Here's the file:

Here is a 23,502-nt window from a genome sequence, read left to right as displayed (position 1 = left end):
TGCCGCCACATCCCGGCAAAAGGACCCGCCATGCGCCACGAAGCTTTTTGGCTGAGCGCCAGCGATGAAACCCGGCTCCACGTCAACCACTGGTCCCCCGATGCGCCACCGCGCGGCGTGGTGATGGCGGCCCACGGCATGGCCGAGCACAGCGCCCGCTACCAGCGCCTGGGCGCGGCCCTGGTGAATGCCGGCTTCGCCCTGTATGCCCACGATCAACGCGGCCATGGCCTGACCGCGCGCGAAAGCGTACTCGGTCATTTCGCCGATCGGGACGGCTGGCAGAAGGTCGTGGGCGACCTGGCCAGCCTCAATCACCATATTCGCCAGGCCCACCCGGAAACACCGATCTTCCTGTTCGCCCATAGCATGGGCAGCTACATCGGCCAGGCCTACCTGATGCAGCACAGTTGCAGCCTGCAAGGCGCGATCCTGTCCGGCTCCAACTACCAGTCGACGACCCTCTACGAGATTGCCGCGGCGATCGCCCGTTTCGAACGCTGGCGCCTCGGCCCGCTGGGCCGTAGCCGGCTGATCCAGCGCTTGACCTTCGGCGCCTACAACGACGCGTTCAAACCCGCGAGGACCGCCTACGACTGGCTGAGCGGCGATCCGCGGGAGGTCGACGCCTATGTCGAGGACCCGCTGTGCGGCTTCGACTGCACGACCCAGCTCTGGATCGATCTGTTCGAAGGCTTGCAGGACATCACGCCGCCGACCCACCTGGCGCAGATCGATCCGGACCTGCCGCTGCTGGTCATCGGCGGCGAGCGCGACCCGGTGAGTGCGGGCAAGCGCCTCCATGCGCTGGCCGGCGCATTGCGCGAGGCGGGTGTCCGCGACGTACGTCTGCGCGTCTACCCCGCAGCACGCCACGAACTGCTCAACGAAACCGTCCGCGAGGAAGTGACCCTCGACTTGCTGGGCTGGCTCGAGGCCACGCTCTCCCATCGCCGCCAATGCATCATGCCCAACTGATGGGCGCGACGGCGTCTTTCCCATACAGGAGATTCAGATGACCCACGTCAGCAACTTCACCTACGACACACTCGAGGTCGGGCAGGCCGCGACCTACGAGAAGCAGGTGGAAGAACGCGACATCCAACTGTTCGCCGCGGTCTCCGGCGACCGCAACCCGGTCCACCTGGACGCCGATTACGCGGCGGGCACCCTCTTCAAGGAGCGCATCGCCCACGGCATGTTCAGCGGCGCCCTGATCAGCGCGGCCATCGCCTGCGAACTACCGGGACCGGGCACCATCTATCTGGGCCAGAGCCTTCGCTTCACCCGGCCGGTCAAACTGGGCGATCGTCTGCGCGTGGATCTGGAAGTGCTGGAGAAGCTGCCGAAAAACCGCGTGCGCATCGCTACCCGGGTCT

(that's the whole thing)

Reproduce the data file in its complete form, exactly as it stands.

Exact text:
Here is a 23,502-nt window from a genome sequence, read left to right as displayed (position 1 = left end):
TGCCGCCACATCCCGGCAAAAGGACCCGCCATGCGCCACGAAGCTTTTTGGCTGAGCGCCAGCGATGAAACCCGGCTCCACGTCAACCACTGGTCCCCCGATGCGCCACCGCGCGGCGTGGTGATGGCGGCCCACGGCATGGCCGAGCACAGCGCCCGCTACCAGCGCCTGGGCGCGGCCCTGGTGAATGCCGGCTTCGCCCTGTATGCCCACGATCAACGCGGCCATGGCCTGACCGCGCGCGAAAGCGTACTCGGTCATTTCGCCGATCGGGACGGCTGGCAGAAGGTCGTGGGCGACCTGGCCAGCCTCAATCACCATATTCGCCAGGCCCACCCGGAAACACCGATCTTCCTGTTCGCCCATAGCATGGGCAGCTACATCGGCCAGGCCTACCTGATGCAGCACAGTTGCAGCCTGCAAGGCGCGATCCTGTCCGGCTCCAACTACCAGTCGACGACCCTCTACGAGATTGCCGCGGCGATCGCCCGTTTCGAACGCTGGCGCCTCGGCCCGCTGGGCCGTAGCCGGCTGATCCAGCGCTTGACCTTCGGCGCCTACAACGACGCGTTCAAACCCGCGAGGACCGCCTACGACTGGCTGAGCGGCGATCCGCGGGAGGTCGACGCCTATGTCGAGGACCCGCTGTGCGGCTTCGACTGCACGACCCAGCTCTGGATCGATCTGTTCGAAGGCTTGCAGGACATCACGCCGCCGACCCACCTGGCGCAGATCGATCCGGACCTGCCGCTGCTGGTCATCGGCGGCGAGCGCGACCCGGTGAGTGCGGGCAAGCGCCTCCATGCGCTGGCCGGCGCATTGCGCGAGGCGGGTGTCCGCGACGTACGTCTGCGCGTCTACCCCGCAGCACGCCACGAACTGCTCAACGAAACCGTCCGCGAGGAAGTGACCCTCGACTTGCTGGGCTGGCTCGAGGCCACGCTCTCCCATCGCCGCCAATGCATCATGCCCAACTGATGGGCGCGACGGCGTCTTTCCCATACAGGAGATTCAGATGACCCACGTCAGCAACTTCACCTACGACACACTCGAGGTCGGGCAGGCCGCGACCTACGAGAAGCAGGTGGAAGAACGCGACATCCAACTGTTCGCCGCGGTCTCCGGCGACCGCAACCCGGTCCACCTGGACGCCGATTACGCGGCGGGCACCCTCTTCAAGGAGCGCATCGCCCACGGCATGTTCAGCGGCGCCCTGATCAGCGCGGCCATCGCCTGCGAACTACCGGGACCGGGCACCATCTATCTGGGCCAGAGCCTTCGCTTCACCCGGCCGGTCAAACTGGGCGATCGTCTGCGCGTGGATCTGGAAGTGCTGGAGAAGCTGCCGAAAAACCGCGTGCGCATCGCTACCCGGGTCT